Watch Out for Trick-or-Treaters!
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Watch Out for Trick-or-Treaters!

Trick-or-treating is great fun, but when you think about it, it seems like a perfect recipe for disaster: kids dressed in awkward, dark costumes running around neighborhoods at night focused on candy and not the vehicles they share the street with. It should come as no surprise that there are double the pedestrian accidents on Halloween than any other day of the year. These tips will help you stay safe, whether you’re driving yourself, or you’re going with your kids to get candy.

Tips for Drivers on Halloween

Remember that Halloween Isn’t Just One Night

Local communities don’t always want kids out late on a school night, so they make an effort to encourage celebrating on the weekend. That means even though the holiday may be a few days away, different communities may have kids out in costume on the weekend before October 31.

Keep an Eye Out when Passing Cars

With parents driving around neighborhoods and following their kids in their cars, there are plenty of times when the little ghouls will be jumping into and out of vehicles. Keep an eye out for these slow moving vehicles when you’re driving.

Don’t Text

Texting while driving is a terrible idea any time you’re behind the wheel because it takes your focus off the road for seconds at a time. This Halloween, that distraction can be the difference between seeing someone and hitting them.

Keep an Eye Out at Intersections

Intersections give distracted kids an opportunity to walk into traffic, especially on main roads that separate neighborhoods.

Be Extra Aware if You Go Out For Dinner

What does visiting a restaurant have to do with child safety? Most parents want to get trick-or-treating done before the sun goes down, and that means most kids are out around the same time families are eating dinner. Traffic accidents during the holiday are higher overall from 4 to 10 pm, but they reach their peak between 6 and 7 pm.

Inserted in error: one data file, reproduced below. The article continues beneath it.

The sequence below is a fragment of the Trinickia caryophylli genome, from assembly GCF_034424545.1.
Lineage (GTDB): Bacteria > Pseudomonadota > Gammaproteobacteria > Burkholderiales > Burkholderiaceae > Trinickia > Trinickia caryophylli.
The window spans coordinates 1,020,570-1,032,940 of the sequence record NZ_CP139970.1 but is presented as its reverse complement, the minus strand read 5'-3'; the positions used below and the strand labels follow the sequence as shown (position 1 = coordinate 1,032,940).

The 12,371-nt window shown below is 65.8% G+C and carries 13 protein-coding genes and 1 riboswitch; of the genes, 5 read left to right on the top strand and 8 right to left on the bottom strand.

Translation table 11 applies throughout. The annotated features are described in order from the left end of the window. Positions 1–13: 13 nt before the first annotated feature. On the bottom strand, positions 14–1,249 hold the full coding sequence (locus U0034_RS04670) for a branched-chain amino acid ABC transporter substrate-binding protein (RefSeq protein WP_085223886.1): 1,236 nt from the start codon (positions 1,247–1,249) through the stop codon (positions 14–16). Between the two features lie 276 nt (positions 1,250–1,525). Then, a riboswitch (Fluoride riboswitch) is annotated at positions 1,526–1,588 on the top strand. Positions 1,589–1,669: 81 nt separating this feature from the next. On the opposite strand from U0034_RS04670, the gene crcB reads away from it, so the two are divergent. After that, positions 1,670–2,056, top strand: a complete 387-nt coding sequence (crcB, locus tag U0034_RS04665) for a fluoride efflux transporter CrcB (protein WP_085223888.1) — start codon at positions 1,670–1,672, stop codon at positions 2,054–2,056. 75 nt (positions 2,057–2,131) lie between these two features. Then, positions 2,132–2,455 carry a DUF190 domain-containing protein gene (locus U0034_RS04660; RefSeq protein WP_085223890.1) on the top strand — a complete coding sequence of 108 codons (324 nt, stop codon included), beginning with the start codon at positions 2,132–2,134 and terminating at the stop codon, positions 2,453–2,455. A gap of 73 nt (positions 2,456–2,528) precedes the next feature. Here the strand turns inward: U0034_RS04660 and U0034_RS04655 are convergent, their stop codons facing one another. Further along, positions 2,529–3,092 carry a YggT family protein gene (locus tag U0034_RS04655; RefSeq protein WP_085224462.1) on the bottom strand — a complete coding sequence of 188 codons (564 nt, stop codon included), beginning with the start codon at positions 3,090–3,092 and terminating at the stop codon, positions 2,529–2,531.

Tips for Taking Your Kids Out Trick-Or-Treating

Plan a Route

If your children know where they’re going ahead of time, they’re less likely to get lost. Try to stick to areas your kids are familiar with.

Be Seen

Reflective tape, glow sticks, and flashlights can help make your child visible to motorists.

Make the Costume Easy to Walk In

Long skirts, pants, and capes are easy to trip on, especially in the dark. Masks can obscure vision, so they should be avoided or reshaped with larger eye holes and makeup to complete the costume. High heels should also be avoided: they aren’t just easy to trip over, they can make walking from house to house a major pain for your little princess.

Falls are still bound to happen, so make sure any props that go with the costume like swords and wands are made out of flexible materials.

Remind Your Kids to Walk

All these safety tips come down to one thing: going slow and being aware of your surroundings. If your child gets excited, they may concentrate more on getting to the next house than navigating cars and obstacles. If you have to, hold hands with the little ones to keep them in tow rather than depending on their siblings to keep them safe.

Halloween is exciting for kids, but that excitement means unpredictable behavior. Combine that with low light conditions and awkward, dark costumes, and it increases the chance of injury. When you’re out this holiday, remember to take it slow and keep an eye out for children getting into the celebration.

From all of us at Merton Auto Body, have a safe and happy Halloween!


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